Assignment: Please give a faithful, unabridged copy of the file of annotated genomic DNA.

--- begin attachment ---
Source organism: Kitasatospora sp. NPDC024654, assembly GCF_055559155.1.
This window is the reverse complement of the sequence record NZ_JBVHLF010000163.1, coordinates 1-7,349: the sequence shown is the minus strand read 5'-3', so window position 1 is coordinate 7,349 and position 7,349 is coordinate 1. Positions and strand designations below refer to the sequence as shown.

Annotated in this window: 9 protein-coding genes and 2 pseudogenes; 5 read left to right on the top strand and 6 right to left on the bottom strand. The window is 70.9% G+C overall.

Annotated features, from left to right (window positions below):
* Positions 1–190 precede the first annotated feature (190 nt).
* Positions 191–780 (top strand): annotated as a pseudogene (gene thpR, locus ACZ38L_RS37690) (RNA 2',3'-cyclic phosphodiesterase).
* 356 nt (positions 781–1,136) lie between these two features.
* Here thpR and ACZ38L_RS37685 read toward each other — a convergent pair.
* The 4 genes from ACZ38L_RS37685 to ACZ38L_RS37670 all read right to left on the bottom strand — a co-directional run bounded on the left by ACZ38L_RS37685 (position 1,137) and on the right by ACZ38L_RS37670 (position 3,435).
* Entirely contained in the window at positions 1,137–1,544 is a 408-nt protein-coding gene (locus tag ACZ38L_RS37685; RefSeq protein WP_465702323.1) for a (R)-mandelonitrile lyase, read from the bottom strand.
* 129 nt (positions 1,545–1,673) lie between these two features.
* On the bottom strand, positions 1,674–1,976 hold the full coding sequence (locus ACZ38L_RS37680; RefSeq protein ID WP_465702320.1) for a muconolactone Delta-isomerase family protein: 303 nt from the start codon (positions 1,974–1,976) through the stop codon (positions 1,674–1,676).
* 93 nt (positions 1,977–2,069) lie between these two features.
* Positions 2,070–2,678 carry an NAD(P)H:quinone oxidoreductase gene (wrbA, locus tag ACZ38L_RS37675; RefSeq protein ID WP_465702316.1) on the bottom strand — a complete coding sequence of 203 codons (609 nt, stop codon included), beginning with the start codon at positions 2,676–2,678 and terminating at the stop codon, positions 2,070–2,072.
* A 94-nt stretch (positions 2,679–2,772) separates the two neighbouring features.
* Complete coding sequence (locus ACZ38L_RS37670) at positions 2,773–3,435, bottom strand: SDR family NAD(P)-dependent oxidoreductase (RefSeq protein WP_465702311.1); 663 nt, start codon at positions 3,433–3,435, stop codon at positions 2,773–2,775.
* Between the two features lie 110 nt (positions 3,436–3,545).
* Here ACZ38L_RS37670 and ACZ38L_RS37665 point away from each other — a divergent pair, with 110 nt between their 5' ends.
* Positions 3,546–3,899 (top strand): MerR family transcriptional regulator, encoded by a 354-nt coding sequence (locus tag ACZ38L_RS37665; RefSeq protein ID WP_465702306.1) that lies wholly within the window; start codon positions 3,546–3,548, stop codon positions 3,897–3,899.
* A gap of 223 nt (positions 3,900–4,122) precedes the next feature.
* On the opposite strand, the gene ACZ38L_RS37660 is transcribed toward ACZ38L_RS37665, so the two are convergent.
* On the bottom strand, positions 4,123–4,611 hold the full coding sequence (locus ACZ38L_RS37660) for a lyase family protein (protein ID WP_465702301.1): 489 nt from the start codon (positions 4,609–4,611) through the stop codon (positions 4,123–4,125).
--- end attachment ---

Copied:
Source organism: Kitasatospora sp. NPDC024654, assembly GCF_055559155.1.
This window is the reverse complement of the sequence record NZ_JBVHLF010000163.1, coordinates 1-7,349: the sequence shown is the minus strand read 5'-3', so window position 1 is coordinate 7,349 and position 7,349 is coordinate 1. Positions and strand designations below refer to the sequence as shown.

Annotated in this window: 9 protein-coding genes and 2 pseudogenes; 5 read left to right on the top strand and 6 right to left on the bottom strand. The window is 70.9% G+C overall.

Annotated features, from left to right (window positions below):
* Positions 1–190 precede the first annotated feature (190 nt).
* Positions 191–780 (top strand): annotated as a pseudogene (gene thpR, locus ACZ38L_RS37690) (RNA 2',3'-cyclic phosphodiesterase).
* 356 nt (positions 781–1,136) lie between these two features.
* Here thpR and ACZ38L_RS37685 read toward each other — a convergent pair.
* The 4 genes from ACZ38L_RS37685 to ACZ38L_RS37670 all read right to left on the bottom strand — a co-directional run bounded on the left by ACZ38L_RS37685 (position 1,137) and on the right by ACZ38L_RS37670 (position 3,435).
* Entirely contained in the window at positions 1,137–1,544 is a 408-nt protein-coding gene (locus tag ACZ38L_RS37685; RefSeq protein WP_465702323.1) for a (R)-mandelonitrile lyase, read from the bottom strand.
* 129 nt (positions 1,545–1,673) lie between these two features.
* On the bottom strand, positions 1,674–1,976 hold the full coding sequence (locus ACZ38L_RS37680; RefSeq protein ID WP_465702320.1) for a muconolactone Delta-isomerase family protein: 303 nt from the start codon (positions 1,974–1,976) through the stop codon (positions 1,674–1,676).
* 93 nt (positions 1,977–2,069) lie between these two features.
* Positions 2,070–2,678 carry an NAD(P)H:quinone oxidoreductase gene (wrbA, locus tag ACZ38L_RS37675; RefSeq protein ID WP_465702316.1) on the bottom strand — a complete coding sequence of 203 codons (609 nt, stop codon included), beginning with the start codon at positions 2,676–2,678 and terminating at the stop codon, positions 2,070–2,072.
* A 94-nt stretch (positions 2,679–2,772) separates the two neighbouring features.
* Complete coding sequence (locus ACZ38L_RS37670) at positions 2,773–3,435, bottom strand: SDR family NAD(P)-dependent oxidoreductase (RefSeq protein WP_465702311.1); 663 nt, start codon at positions 3,433–3,435, stop codon at positions 2,773–2,775.
* Between the two features lie 110 nt (positions 3,436–3,545).
* Here ACZ38L_RS37670 and ACZ38L_RS37665 point away from each other — a divergent pair, with 110 nt between their 5' ends.
* Positions 3,546–3,899 (top strand): MerR family transcriptional regulator, encoded by a 354-nt coding sequence (locus tag ACZ38L_RS37665; RefSeq protein ID WP_465702306.1) that lies wholly within the window; start codon positions 3,546–3,548, stop codon positions 3,897–3,899.
* A gap of 223 nt (positions 3,900–4,122) precedes the next feature.
* On the opposite strand, the gene ACZ38L_RS37660 is transcribed toward ACZ38L_RS37665, so the two are convergent.
* On the bottom strand, positions 4,123–4,611 hold the full coding sequence (locus ACZ38L_RS37660) for a lyase family protein (protein ID WP_465702301.1): 489 nt from the start codon (positions 4,609–4,611) through the stop codon (positions 4,123–4,125).